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Appl Environ Microbiol. 2005 Apr;71(4):1785-9.

Heat inactivation of Mycobacterium avium subsp. paratuberculosis in milk.

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  • 1Department of Primary Industries, Victorian Institute of Animal Science, Attwood, Victoria, Australia.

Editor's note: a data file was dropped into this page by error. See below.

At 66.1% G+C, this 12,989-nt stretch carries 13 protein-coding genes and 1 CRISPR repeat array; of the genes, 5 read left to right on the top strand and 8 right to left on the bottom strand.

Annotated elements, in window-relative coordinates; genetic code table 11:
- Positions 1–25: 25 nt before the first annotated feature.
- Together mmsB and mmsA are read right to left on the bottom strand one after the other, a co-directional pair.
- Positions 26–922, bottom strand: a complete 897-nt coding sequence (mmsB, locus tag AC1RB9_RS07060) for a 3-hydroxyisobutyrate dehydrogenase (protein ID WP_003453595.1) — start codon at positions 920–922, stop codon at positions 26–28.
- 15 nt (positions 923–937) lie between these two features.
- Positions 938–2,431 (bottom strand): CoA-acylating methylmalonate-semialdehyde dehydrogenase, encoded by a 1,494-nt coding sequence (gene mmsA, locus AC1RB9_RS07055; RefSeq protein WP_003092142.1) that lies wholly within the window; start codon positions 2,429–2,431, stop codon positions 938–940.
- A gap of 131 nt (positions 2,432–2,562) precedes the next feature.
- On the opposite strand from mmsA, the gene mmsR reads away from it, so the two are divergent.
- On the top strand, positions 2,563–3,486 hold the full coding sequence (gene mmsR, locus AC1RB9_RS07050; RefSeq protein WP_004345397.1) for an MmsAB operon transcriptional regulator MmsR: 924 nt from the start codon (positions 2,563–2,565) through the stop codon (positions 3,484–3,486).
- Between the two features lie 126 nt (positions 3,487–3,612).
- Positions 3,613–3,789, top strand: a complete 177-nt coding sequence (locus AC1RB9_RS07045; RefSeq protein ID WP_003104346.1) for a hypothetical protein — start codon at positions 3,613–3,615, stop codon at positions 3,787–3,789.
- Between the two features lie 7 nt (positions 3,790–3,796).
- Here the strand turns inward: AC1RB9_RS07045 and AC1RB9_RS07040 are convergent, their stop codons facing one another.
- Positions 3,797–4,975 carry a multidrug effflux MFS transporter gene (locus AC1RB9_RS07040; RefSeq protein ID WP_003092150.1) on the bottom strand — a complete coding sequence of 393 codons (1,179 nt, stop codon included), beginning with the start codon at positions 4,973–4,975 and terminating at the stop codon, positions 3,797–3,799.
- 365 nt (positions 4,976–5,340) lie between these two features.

The effectiveness of pasteurization and the concentration of Mycobacterium avium subsp. paratuberculosis in raw milk have been identified in quantitative risk analysis as the most critical factors influencing the potential presence of viable Mycobacterium paratuberculosis in dairy products. A quantitative assessment of the lethality of pasteurization was undertaken using an industrial pasteurizer designed for research purposes with a validated Reynolds number of 62,112 and flow rates of 3,000 liters/h. M. paratuberculosis was artificially added to raw whole milk, which was then homogenized, pasteurized, and cultured, using a sensitive technique capable of detecting one organism per 10 ml of milk. Twenty batches of milk containing 10(3) to 10(4) organisms/ml were processed with combinations of three temperatures of 72, 75, and 78 degrees C and three time intervals of 15, 20, and 25 s. Thirty 50-ml milk samples from each processed batch were cultured, and the logarithmic reduction in M. paratuberculosis organisms was determined. In 17 of the 20 runs, no viable M. paratuberculosis organisms were detected, which represented > 6-log10 reductions during pasteurization. These experiments were conducted with very heavily artificially contaminated milk to facilitate the measurement of the logarithmic reduction. In three of the 20 runs of milk, pasteurized at 72 degrees C for 15 s, 75 degrees C for 25 s, and 78 degrees C for 15 s, a few viable organisms (0.002 to 0.004 CFU/ml) were detected. Pasteurization at all temperatures and holding times was found to be very effective in killing M. paratuberculosis, resulting in a reduction of > 6 log10 in 85% of runs and > 4 log10 in 14% of runs.

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